Correlation Between Cephalometric Values and Soft Tissue Profile in Class I and Class II Adult Patients based on Vertical Patterns
    Original Article
    P: 36-43
    March 2024

    Correlation Between Cephalometric Values and Soft Tissue Profile in Class I and Class II Adult Patients based on Vertical Patterns

    Turk J Orthod 2024;37(1):36-43
    1. Boston University Henry M. Goldman School of Dental Medicine, Boston, USA
    2. Department of Orthodontics, University of Florida, Gainesville, USA
    3. Lebanese University Faculty of Dental Medicine, Department of Orthodontics and Dentofacial Orthopedics, Beirut, Lebanon
    No information available.
    No information available
    Received Date: 29.03.2022
    Accepted Date: 28.03.2023
    Publish Date: 28.03.2024



    To compare soft tissue profile variations between Class I and Class II adult patients due to three vertical skeletal facial patterns (normodivergent, hypodivergent and hyperdivergent) and determine which skeletal variation has the most significant impact on soft tissue profile.


    Retrospective soft tissue profile analysis was performed on lateral cephalograms of 131 adult patients. The analysis was divided into two categories correlated with subnasal and general soft tissue profiles. The sample was divided based on two sagittal skeletal patterns (Class I and II) and three vertical groups. In addition, comparisons were made between males and females. Viewbox 4 was used for the analysis. Descriptive, comparative, and correlation statistics were performed using SPSS software.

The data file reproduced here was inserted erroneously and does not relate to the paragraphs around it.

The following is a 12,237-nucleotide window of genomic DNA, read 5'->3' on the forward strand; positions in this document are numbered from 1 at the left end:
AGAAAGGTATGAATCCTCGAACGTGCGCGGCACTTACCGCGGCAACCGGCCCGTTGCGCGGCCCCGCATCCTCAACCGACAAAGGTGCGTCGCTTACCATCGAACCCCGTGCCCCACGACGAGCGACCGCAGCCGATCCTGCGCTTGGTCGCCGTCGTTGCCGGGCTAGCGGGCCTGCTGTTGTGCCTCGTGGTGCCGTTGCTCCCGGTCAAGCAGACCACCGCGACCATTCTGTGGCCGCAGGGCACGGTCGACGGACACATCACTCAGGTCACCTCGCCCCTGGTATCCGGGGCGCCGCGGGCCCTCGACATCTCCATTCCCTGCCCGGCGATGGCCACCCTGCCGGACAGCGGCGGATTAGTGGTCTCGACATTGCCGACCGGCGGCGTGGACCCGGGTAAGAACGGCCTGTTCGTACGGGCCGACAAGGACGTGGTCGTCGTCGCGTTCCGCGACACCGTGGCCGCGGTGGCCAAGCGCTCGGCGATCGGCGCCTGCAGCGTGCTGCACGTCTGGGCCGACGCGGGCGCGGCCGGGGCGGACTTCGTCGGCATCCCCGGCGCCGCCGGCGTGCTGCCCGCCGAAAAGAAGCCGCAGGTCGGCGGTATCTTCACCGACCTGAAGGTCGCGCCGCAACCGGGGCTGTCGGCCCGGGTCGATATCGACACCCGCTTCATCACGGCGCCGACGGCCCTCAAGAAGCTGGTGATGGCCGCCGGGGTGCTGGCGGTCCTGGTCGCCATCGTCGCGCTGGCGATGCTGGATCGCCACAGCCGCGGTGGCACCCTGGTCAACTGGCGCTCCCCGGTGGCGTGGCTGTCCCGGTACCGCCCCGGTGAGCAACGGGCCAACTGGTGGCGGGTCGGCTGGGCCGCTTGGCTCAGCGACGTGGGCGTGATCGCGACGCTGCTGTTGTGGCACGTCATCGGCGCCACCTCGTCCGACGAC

Statistically significant inter-gender differences were found at the subnasal profile level, but not at the general profile level. No significant differences were observed when comparing subnasal profiles for the sagittal groups. However, significant differences were observed at the level of the general profile, especially at the level of Z-angle, lower lip, and chin prominence. In the vertical groups, hyperdivergent facial patterns had significant differences at the level of subnasal and general profiles compared with other vertical facial patterns.


    Females had more convex subnasal profiles than males. Hyperdivergent facial patterns had an impact on both general and subnasal soft tissue profiles. The sagittal dimension affected only the general soft tissue profile. Therefore, changes in the vertical dimension had the greatest impact on facial esthetics.

    Keywords: Soft tissue profile, facial esthetics, skeletal patterns, vertical dimension, cephalometric analysis

    Main Points

    • The increase in the vertical dimension of the face leads to a more convex general and subnasal soft tissue profiles, and the effect is more significantly noticed in the hyperdivergent skeletal patterns.

    • An increase in Class II sagittal skeletal discrepancy results in a retrusive lower lip and chin, and thus a more convex general soft tissue profile.

    • Changes in the vertical dimension had a greater impact on the soft tissue profile in class II cases than other sagittal classifications.